'For clinical issues such as nutrition and hydration, patients and families are being left with unanswered questions.' Photograph: Allison Michael Orenstein
Less than a year ago I sat at the bedside of my father as he died. I know how important the dignity and respect with which he was treated by wonderful healthcare assistants was. I also know how isolating and hurtful the dismissive response of the out-of-hours doctor I spoke to when he died was. Unfortunately I am also not alone.
As today's publication of the National Care of the Dying Audit for Hospitals shows, while there is evidence that some patients are getting good care in the last few days of their lives, there is also evidence of failings in care which leave patients suffering and families with distressing memories.
Doctors are still not good at talking about dying. Less than half of the patients who were capable of understanding were told that they were dying. Only a fifth were asked about spiritual needs. How can we involve patients in decision-making if we don't tell them what is happening? How can they make their spiritual or cultural preparations if they don't know what they are facing? How can we treat people according to their beliefs and wishes if we do not ask them what they are?
And the report shows that for even more clinical issues such as nutrition and hydration, patients and families are being left with unanswered questions, and a more than a fifth of patients are being left without access to medicines they need to control key symptoms such as pain.
Why is this? As the report shows, some doctors and nurses in hospital are not getting the training they need. While all doctors and nurses have to have annual resuscitation training – even doctors like me who have not had to resuscitate anyone for over 20 years – only 19% of hospitals mandate a regular update in care of dying patients for doctors and nurses.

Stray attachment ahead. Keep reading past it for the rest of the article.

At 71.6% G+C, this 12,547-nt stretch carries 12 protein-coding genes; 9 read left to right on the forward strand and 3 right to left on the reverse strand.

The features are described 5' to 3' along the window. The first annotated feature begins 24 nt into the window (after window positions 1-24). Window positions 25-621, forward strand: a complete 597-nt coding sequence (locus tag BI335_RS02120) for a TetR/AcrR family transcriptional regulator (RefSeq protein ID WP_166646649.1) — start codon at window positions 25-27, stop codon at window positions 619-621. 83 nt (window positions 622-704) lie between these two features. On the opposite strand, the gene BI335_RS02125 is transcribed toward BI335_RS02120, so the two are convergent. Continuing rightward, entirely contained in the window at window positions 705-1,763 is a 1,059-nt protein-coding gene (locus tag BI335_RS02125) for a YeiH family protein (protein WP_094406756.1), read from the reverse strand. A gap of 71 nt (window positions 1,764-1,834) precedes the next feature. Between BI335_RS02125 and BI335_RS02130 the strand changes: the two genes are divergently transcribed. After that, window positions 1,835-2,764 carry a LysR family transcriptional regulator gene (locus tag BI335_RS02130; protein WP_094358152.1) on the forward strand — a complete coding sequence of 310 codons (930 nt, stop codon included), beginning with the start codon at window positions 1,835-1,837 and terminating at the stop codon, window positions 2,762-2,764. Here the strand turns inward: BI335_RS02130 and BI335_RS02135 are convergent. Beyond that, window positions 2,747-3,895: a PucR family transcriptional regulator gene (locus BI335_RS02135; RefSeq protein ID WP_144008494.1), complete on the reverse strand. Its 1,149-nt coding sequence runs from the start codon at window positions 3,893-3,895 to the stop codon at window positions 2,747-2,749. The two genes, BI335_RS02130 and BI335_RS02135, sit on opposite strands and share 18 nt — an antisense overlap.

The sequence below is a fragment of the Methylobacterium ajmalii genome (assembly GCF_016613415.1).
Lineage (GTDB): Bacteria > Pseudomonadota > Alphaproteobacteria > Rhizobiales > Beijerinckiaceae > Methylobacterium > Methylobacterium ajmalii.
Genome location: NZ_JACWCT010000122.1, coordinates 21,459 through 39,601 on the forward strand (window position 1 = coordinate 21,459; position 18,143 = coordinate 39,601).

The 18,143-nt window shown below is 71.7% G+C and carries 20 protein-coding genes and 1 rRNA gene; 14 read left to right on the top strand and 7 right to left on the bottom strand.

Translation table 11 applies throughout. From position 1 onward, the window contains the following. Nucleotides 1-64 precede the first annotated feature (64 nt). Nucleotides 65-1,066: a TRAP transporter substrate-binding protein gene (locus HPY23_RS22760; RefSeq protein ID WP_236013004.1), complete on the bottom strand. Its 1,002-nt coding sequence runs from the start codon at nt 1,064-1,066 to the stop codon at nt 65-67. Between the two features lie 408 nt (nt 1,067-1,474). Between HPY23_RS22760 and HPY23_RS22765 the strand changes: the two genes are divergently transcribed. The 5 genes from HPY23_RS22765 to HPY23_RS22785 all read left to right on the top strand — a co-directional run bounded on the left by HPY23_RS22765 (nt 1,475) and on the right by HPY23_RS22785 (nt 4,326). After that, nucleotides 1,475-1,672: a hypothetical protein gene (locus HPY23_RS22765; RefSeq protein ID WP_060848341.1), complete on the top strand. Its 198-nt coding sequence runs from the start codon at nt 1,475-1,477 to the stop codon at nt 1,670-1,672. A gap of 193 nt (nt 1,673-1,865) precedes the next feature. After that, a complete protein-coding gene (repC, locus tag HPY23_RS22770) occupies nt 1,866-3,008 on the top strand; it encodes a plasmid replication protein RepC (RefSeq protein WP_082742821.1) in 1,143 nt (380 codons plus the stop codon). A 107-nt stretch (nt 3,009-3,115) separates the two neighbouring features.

Often palliative care teams put on good training sessions only to find a handful of people turning up, as others who wanted to come could not get released from their duties. We have to give this more priority. But even with extra training each year we cannot expect doctors and nurses, who have so much to do, to be good at everything. They need support from specialists for the more complex problems. And this report shows this support is patchy, especially outside the Monday to Friday 9-5. Dying doesn't happen to order, and the problems that need specialist help, such as difficult-to-control pain, cannot wait until after a long bank holiday weekend. Patients need pain relief when they have pain. Yet only 21% of hospitals have seven-days-a-week palliative care services.
Despite these problems, the majority of relatives were positive about the care given to their loved one. Two-thirds thought that the emotional support provided to them by the healthcare team was good or excellent. Across most domains of care, the majority reported good or excellent standards. However, there was still a worryingly significant minority where care was poor and demonstrated unacceptable variations in quality.
This audit took place before the review of the Liverpool Care Pathwaywas published in Jul 2013, and since then a lot of work has been done by palliative care teams across the country to develop improved guidance and training packages. But with palliative care teams severely under-resourced and over-stretched in some areas, again this work is patchy.
As Benjamin Franklin famously said: "In this world nothing can be said to be certain, except death and taxes." We will all die. And we need to make sure that our taxes are spent wisely to ensure that when we do, wherever we do, we are able to die in comfort and with dignity, confident in the knowledge that those who love us are also being supported and cared for.